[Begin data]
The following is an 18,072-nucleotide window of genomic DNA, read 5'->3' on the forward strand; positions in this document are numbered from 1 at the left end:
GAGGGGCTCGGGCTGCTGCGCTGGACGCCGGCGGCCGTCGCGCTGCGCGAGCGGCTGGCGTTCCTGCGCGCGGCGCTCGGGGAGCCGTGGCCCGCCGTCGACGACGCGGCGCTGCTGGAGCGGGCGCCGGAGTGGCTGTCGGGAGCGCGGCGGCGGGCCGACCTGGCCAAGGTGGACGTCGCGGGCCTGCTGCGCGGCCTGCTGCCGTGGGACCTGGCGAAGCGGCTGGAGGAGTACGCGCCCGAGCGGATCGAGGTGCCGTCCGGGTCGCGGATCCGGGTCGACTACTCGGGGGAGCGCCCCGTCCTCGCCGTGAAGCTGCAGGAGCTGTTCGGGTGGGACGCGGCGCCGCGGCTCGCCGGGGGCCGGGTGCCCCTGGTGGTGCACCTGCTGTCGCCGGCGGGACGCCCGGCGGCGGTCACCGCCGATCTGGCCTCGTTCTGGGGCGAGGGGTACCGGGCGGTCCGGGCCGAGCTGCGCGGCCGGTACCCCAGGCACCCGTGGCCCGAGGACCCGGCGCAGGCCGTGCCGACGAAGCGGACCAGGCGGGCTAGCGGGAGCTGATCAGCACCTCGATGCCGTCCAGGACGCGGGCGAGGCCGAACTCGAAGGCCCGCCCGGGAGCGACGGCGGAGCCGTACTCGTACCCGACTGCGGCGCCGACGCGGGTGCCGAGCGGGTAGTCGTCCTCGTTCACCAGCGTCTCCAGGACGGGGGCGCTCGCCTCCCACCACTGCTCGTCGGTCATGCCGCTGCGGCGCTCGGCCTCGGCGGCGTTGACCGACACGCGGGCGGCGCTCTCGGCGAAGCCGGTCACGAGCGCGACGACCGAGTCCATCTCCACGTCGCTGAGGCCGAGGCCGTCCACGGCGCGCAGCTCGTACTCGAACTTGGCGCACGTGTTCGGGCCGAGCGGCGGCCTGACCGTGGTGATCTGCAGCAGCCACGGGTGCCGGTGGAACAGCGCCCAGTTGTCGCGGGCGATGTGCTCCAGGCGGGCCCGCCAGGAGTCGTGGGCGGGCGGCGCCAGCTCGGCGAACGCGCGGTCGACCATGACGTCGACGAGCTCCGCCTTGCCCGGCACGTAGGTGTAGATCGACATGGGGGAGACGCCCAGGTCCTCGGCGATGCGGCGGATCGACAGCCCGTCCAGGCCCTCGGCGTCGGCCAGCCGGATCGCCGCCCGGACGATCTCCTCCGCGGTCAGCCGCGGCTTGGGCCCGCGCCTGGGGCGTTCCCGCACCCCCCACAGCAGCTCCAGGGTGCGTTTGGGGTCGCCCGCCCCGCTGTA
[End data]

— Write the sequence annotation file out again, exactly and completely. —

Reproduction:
The following is an 18,072-nucleotide window of genomic DNA, read 5'->3' on the forward strand; positions in this document are numbered from 1 at the left end:
GAGGGGCTCGGGCTGCTGCGCTGGACGCCGGCGGCCGTCGCGCTGCGCGAGCGGCTGGCGTTCCTGCGCGCGGCGCTCGGGGAGCCGTGGCCCGCCGTCGACGACGCGGCGCTGCTGGAGCGGGCGCCGGAGTGGCTGTCGGGAGCGCGGCGGCGGGCCGACCTGGCCAAGGTGGACGTCGCGGGCCTGCTGCGCGGCCTGCTGCCGTGGGACCTGGCGAAGCGGCTGGAGGAGTACGCGCCCGAGCGGATCGAGGTGCCGTCCGGGTCGCGGATCCGGGTCGACTACTCGGGGGAGCGCCCCGTCCTCGCCGTGAAGCTGCAGGAGCTGTTCGGGTGGGACGCGGCGCCGCGGCTCGCCGGGGGCCGGGTGCCCCTGGTGGTGCACCTGCTGTCGCCGGCGGGACGCCCGGCGGCGGTCACCGCCGATCTGGCCTCGTTCTGGGGCGAGGGGTACCGGGCGGTCCGGGCCGAGCTGCGCGGCCGGTACCCCAGGCACCCGTGGCCCGAGGACCCGGCGCAGGCCGTGCCGACGAAGCGGACCAGGCGGGCTAGCGGGAGCTGATCAGCACCTCGATGCCGTCCAGGACGCGGGCGAGGCCGAACTCGAAGGCCCGCCCGGGAGCGACGGCGGAGCCGTACTCGTACCCGACTGCGGCGCCGACGCGGGTGCCGAGCGGGTAGTCGTCCTCGTTCACCAGCGTCTCCAGGACGGGGGCGCTCGCCTCCCACCACTGCTCGTCGGTCATGCCGCTGCGGCGCTCGGCCTCGGCGGCGTTGACCGACACGCGGGCGGCGCTCTCGGCGAAGCCGGTCACGAGCGCGACGACCGAGTCCATCTCCACGTCGCTGAGGCCGAGGCCGTCCACGGCGCGCAGCTCGTACTCGAACTTGGCGCACGTGTTCGGGCCGAGCGGCGGCCTGACCGTGGTGATCTGCAGCAGCCACGGGTGCCGGTGGAACAGCGCCCAGTTGTCGCGGGCGATGTGCTCCAGGCGGGCCCGCCAGGAGTCGTGGGCGGGCGGCGCCAGCTCGGCGAACGCGCGGTCGACCATGACGTCGACGAGCTCCGCCTTGCCCGGCACGTAGGTGTAGATCGACATGGGGGAGACGCCCAGGTCCTCGGCGATGCGGCGGATCGACAGCCCGTCCAGGCCCTCGGCGTCGGCCAGCCGGATCGCCGCCCGGACGATCTCCTCCGCGGTCAGCCGCGGCTTGGGCCCGCGCCTGGGGCGTTCCCGCACCCCCCACAGCAGCTCCAGGGTGCGTTTGGGGTCGCCCGCCCCGCTGTA